In closing, I would like to remind the Board of its fiduciary duties to represent the financial interest of Nabi’s shareholders, not the pecuniary interest of Nabi’s management. Approving the use of incumbent investment bankers who have not served shareholder interests well in the past, and approving option and restricted stock programs that gratuitously enrich management and yourselves at the expense of the company’s shareholders, are exactly the types of actions you are legally charged to avoid, not enable. Under your watch, this company has had a virtually unbroken record of poor quarterly results (which, not surprisingly, you managed to extend in the first quarter), missed milestones, and trial failures – all leading to significant value destruction for the company’s shareholders. Should this somehow have escaped you, we will happily furnish you with a timeline demonstrating the repeated disappointments and resultant dreadful stock price performance.
Third Point manages over $1.1 billion in capital; the InterCept stake represents less than 2% of our capital under management. We have the financial wherewithal to substantially increase our position and the staying power, if necessary, to continue to apply pressure until such time that we believe that a majority of the Company’s Board seats are controlled by people who, in our view, are able to sell the Company.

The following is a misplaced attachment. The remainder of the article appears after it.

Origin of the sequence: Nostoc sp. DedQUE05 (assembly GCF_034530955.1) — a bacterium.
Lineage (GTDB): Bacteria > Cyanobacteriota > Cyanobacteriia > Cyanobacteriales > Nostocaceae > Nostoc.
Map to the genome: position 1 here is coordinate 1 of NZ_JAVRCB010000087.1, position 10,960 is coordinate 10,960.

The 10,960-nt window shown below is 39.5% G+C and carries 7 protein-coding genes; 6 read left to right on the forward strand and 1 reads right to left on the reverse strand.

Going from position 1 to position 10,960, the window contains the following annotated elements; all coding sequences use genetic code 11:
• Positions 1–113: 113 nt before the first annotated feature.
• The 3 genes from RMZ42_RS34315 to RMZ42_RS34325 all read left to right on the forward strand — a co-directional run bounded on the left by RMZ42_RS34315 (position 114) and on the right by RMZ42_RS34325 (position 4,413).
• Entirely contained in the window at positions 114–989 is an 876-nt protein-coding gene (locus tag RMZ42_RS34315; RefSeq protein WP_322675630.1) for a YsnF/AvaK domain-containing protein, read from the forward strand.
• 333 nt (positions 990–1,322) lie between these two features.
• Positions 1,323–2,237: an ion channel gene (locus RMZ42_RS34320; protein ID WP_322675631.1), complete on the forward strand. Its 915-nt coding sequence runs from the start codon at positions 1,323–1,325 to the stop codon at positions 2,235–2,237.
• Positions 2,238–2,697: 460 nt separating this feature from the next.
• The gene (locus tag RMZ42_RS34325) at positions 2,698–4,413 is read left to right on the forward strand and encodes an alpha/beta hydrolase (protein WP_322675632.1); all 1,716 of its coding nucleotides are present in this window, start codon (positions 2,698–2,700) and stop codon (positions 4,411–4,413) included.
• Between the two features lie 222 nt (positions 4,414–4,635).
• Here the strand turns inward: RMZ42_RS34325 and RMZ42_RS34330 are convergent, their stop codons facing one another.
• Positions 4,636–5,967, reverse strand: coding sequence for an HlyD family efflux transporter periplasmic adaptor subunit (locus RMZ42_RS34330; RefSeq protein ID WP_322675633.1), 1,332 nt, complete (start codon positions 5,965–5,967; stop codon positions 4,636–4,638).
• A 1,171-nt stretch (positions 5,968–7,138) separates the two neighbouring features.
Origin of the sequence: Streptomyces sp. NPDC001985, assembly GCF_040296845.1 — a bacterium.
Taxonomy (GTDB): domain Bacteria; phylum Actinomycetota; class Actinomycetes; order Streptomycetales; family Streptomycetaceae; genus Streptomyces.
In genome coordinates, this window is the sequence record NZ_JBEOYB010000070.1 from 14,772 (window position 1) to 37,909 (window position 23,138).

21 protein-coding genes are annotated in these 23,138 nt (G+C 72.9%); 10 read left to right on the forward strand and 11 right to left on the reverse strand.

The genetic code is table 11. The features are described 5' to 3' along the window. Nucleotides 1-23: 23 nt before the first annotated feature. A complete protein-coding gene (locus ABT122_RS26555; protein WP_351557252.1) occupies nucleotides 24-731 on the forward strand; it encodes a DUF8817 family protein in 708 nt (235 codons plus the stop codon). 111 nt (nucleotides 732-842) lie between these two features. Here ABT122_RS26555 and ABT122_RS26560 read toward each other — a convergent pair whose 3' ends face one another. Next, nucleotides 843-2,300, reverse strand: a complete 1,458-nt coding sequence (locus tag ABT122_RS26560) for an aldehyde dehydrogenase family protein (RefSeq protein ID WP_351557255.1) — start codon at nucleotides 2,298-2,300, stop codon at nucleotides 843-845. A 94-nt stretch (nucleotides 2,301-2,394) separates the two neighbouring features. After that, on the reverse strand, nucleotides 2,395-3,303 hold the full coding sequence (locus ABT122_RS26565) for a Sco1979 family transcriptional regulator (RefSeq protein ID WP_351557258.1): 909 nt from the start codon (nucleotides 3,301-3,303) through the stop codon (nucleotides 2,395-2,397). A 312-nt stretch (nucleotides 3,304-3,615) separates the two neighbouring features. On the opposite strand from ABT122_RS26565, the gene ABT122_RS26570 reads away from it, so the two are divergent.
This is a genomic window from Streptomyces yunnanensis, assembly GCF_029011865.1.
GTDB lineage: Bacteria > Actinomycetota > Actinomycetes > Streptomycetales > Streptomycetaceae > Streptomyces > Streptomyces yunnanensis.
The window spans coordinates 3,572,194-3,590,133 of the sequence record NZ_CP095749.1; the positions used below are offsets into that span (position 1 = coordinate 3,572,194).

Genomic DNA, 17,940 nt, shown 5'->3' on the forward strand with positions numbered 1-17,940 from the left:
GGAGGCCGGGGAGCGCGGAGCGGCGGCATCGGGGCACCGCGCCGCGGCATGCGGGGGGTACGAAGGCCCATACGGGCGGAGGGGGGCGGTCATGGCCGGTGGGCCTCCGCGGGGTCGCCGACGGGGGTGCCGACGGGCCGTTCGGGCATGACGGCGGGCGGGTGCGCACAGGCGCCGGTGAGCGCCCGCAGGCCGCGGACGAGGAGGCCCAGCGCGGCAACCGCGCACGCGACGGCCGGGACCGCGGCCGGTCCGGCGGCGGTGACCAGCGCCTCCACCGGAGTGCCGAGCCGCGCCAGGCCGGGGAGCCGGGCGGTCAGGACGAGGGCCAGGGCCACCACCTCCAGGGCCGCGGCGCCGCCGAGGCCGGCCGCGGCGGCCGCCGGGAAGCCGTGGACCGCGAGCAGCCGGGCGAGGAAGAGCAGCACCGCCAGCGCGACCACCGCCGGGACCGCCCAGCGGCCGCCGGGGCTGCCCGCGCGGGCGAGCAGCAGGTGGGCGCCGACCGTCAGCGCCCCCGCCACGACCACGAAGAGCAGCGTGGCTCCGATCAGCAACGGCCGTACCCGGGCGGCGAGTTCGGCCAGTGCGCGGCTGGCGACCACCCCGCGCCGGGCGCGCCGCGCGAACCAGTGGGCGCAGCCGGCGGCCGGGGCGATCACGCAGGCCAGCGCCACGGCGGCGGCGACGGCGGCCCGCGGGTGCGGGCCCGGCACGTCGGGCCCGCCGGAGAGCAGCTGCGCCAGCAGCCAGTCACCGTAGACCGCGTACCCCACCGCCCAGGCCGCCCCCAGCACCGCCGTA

Nevertheless, time is of the essence. Each day that you delay the sales process Intercept competitors continue to peck away at the Company’s customer base and margins continue to erode. The current Proxy contest could permit shareholders to exercise their will to remove you from the Company Board. We encourage you to take constructive steps before you are not only unseated from the Board but possibly from your job as well.